The Ranking Member on the Food, Agriculture and Cocoa Affairs Committee of Parliament has berated the minister for Food and Agriculture for creating the impression plantain was part of the crop list for the Planting for Food and Jobs (PFJ).
According to the Ranking Member, plantain production was not part of the budget nor the crop list for PFJ.
"I was amazed seeing the minister parading plantain as the success story of PFJ," he said.
Mr Eric Opoku took issues with the minister’s purported impression that it was the Planting for Food and Jobs that led to the glut in the production of plantain production.
He noted that plantain is a seasonal crop and it has always been available at this time of the year.
"So it is not as a result of the PFJ that there is the availability of plantain on the market," he added.
The National Democratic Congress (NDC) Member of Parliament (MP) for Asunafo South Constituency in the Bono Region was speaking in an interview with the host of the Ghana Yensom morning show, Emmanuel Quarshie (The Hitman) on Accra 100.5 FM on Monday, November 28, 2022.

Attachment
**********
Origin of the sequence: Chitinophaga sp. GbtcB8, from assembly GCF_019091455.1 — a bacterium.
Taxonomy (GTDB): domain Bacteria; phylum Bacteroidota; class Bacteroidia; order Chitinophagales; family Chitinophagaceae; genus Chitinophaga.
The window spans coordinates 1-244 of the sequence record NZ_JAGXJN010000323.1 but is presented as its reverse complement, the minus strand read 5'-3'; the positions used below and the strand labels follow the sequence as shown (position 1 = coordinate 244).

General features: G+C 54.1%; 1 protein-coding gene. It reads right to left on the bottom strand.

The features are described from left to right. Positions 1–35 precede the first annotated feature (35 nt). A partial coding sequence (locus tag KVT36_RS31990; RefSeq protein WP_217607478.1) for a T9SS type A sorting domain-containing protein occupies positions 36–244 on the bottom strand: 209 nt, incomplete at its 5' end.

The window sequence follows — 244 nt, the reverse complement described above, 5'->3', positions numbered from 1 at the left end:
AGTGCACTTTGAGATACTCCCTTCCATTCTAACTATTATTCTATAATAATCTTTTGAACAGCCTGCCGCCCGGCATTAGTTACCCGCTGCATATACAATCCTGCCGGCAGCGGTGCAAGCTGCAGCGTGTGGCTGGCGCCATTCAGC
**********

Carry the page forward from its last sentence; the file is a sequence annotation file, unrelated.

He challenged the sector minister to parade the crops from the work of the PFJ.
He was quick to say PFJ has not been able to ensure food security in the country.
"It is important to note that PFJ has failed because the government has cut investment in the country's agriculture sector," he said.
He further said the reason imported rice is relatively cheap in the country is because of the investments made in the production from the country of origin.
He said fertilisers among other inputs from where the rice is imported are catered for by the government.
"In Ghana, this (NPP) government pays a 15 per cent subsidy on fertiliser for the ordinary farmer to pay 85 per cent," he complained and added that in 2016, the NDC government imported tractors from Brazil and subsidised them by 60 per cent for the farmer to pay 40 per cent.
Under the current government, however, the farmers are bearing the full-cost, he added.
He said the NPP government has refused to make investments in Agriculture, adding that now Ghana imports 730,800 metric tons of fish annually to augment its consumption levels of one million metric tons all because premix fuel is unavailable.